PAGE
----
5 Steps to a Great LinkedIn Photo and Why It’s Critical to Your Success

The old adage “A picture is worth a thousand words” is more revelant than ever on Linkedin.

According to Linkedin expert Blair Decembrele, profiles with a photo get 21 times more views and up to 36 times more messages than profiles without a photo. No matter how great your Linkedin profile, it's not going to be viewed if there’s no photo.

LinkedIn profiles with a photo get 21 times more views and up to 36 times more messages than profiles without a photo.

Maybe you hate getting your picture taken, can’t find a photographer, or didn’t realize it was important. Whatever the reason, now is the time to grab the bull by the horns and let yourself be seen. My husband is a professional photographer so I see "behind the scenes" of headshot photography every week, and for many years at a previous job I arranged quarterly “headshot days” to get professional portraits done for our staff. Based on my experience, I will share a few tips on getting a good headshot photo for your LinkedIn profile:

1. Make it professional.

Don’t make the mistake of using the photo from your cousin’s wedding and cropping out your significant other. Be intentional about the image that you project -- a photo of you toasting the happy couple with a glass of champagne is not image most employers are looking for. Likewise, though the photo of you sailing in the Caribbean is one of your favorites, posting vacation shots on Linkedin is definitely a no-no if you’re serious about being viewed as a professional.

2. Make the investment in a professional photographer.

Professional headshots typically range from $150-500 depending on where you live and the experience of the photographer. This may seem like a lot of money, but you’d probably spend that much on the suit for your interview and you may not even get the chance to interview if there’s no photo on your profile. Invest in the expertise of a professional. They know how to light and pose you to look your best, and can do retouching to smooth out wrinkles, dark circles, blemishes, glare on glasses, or stray hairs. They will make sure you look your professional best.

3. Finding a professional photographer.

To find a pro, try Googling “Headshot photographer and [your location]”. Look at their websites to get a sense of their work and rates (you may need to call for rates). Often professional organizations will hold headshot days where they bring in a pro photographer and you can get a headshot at a discounted price. Another option is to use the LinkedIn ProFinder function which will alert photographers in your region that you’re interested in learning about pricing and they’ll respond via LinkedIn with proposals.

If you work in a larger organization, ask HR or Marketing if they have recommendations. Or suggest that the company bring in a photographer to do headshots for everyone who needs one. For organizations if there's a need for several headshots, booking at a photographer at a day rate can be more economical than paying the per-person fee for several people.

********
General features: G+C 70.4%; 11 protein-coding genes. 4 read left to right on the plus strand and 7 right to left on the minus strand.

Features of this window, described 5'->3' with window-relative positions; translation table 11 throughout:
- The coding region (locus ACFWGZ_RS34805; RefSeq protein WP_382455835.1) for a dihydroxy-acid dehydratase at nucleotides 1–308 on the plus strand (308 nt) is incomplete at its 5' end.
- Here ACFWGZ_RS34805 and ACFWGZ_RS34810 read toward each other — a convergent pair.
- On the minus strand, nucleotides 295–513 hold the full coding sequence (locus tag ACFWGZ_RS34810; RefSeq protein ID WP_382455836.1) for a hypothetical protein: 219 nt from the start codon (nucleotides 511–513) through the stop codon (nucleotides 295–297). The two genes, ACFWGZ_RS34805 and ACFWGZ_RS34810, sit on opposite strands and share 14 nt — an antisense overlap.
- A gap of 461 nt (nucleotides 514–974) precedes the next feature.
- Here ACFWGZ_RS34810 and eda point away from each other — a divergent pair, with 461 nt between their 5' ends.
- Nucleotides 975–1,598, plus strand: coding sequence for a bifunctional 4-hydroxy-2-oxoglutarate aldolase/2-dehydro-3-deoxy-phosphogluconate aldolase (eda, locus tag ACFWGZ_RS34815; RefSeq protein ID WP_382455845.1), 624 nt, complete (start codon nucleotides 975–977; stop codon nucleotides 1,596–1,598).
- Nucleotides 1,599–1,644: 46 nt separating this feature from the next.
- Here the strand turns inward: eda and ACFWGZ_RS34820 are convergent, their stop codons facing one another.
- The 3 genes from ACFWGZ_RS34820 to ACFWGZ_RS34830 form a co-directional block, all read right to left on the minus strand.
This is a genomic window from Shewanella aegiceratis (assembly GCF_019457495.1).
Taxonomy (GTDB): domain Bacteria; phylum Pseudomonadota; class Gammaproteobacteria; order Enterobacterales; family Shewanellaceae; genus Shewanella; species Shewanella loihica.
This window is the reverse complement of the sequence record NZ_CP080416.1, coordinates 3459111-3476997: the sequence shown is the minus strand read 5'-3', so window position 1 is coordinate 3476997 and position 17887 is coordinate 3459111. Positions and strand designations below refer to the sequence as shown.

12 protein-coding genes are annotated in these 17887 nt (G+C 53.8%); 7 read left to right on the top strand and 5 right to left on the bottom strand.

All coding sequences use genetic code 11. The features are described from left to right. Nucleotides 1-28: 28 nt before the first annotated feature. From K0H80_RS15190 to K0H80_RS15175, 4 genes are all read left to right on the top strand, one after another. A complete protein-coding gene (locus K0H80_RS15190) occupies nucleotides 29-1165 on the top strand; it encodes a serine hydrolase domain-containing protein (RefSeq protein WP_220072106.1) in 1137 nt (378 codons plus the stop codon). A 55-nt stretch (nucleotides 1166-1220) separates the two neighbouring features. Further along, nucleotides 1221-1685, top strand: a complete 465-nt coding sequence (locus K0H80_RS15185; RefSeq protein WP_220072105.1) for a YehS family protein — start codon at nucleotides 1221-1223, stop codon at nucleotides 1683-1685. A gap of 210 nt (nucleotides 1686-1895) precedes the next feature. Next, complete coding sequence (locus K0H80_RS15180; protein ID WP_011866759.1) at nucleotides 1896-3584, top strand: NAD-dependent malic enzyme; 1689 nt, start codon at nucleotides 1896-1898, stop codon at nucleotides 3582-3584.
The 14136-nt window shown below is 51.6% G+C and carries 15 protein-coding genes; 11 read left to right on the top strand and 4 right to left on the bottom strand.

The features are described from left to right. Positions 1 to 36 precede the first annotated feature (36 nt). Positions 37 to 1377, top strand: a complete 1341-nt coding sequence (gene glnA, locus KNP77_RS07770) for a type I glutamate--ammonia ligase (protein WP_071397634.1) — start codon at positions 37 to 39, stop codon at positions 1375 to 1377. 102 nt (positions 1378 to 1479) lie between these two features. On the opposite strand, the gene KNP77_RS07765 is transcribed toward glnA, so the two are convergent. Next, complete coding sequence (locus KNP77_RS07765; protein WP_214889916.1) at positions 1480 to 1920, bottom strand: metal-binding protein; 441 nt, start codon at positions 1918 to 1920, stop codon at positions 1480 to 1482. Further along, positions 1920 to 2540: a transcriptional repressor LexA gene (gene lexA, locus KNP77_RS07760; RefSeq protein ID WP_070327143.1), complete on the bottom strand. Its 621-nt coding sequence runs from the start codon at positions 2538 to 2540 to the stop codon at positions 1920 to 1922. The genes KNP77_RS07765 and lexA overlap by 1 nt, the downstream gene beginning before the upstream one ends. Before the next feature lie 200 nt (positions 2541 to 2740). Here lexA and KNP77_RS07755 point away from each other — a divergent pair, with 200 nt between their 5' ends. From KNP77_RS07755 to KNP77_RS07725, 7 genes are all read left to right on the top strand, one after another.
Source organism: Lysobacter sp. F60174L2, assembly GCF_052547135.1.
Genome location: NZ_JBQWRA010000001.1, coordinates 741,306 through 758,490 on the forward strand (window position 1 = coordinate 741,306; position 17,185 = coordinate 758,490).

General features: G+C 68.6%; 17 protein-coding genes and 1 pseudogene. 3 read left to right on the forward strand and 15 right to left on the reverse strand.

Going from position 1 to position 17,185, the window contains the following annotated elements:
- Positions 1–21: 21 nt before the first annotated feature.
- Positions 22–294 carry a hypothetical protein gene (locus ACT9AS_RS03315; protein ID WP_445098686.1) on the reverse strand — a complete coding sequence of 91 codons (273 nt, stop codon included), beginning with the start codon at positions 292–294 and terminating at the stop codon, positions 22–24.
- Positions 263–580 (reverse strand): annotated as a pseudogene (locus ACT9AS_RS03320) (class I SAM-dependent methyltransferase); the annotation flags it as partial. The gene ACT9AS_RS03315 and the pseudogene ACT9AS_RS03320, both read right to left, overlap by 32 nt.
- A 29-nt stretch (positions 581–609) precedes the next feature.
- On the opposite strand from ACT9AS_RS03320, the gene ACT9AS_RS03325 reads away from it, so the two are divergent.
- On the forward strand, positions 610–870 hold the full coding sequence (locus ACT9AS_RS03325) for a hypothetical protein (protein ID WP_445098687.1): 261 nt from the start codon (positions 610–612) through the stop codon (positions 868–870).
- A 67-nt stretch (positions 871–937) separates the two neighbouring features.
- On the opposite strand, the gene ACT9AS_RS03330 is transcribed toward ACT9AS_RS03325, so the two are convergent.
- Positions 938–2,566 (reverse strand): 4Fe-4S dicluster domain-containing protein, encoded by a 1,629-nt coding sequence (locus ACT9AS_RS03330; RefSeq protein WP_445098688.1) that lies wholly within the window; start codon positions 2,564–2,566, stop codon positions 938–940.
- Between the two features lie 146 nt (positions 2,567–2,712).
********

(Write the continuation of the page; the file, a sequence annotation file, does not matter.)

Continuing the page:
4. Getting ready for your photoshoot.

Take your headshot session seriously. If you are looking for a job, networking a lot, or are in sales, people will review your LinkedIn profile before meeting with you. You’ll want to look your best and also be recognizable. (Keep your profile picture updated with how you look now – not how you looked when you graduated from college 20 years ago.) Here’s how to get ready for your shoot:

  • Dress like you're already there. Wear a suit if that’s the norm, or business casual if your profession is less formal. If you are going for a management position, dress as managers dress in your profession. Dress like you're already there!
  • Groom yourself as if going to an interview. For men, shave and comb your hair. If needed, consider a haircut prior to your session. For women, do your hair, make-up and jewelry as you would for an interview. You may want to apply the make-up slightly heavier than normal as flash photography can sometimes wash out the complexion. Bring make-up for touch-ups during the shoot.
  • Bring a change of clothes to the shoot if you’re not sure what will look best or if you want to have more than one version of your headshot.
  • Avoid wearing busy prints or plaids. You want the focus to be on you, not what you're wearing. Solid colors and long sleeves usually look best in headshot photos.

5. Select your photo.

It can be hard choosing from among the shots because we don’t see ourselves all day, everyday like our family, friends and co-workers do. Take some time to get feedback from trusted friends and family before making your selection. Also, waiting a few days and going back to the photos can also help you choose which portrays you best. If you like more than one, negotiate with the photographer to buy an additional pose (or two).

Now that you have your professional headshot, post it on LinkedIn so visitors can see the person who built your great career. People like to hire and do business with people who they know and trust. Putting your professional image out on LinkedIn is the first step towards letting yourself be known.

Next week I'll share what to do if you can't afford a professional photographer.

Related: You’ve Got Great Ideas — Stop Editing Yourself!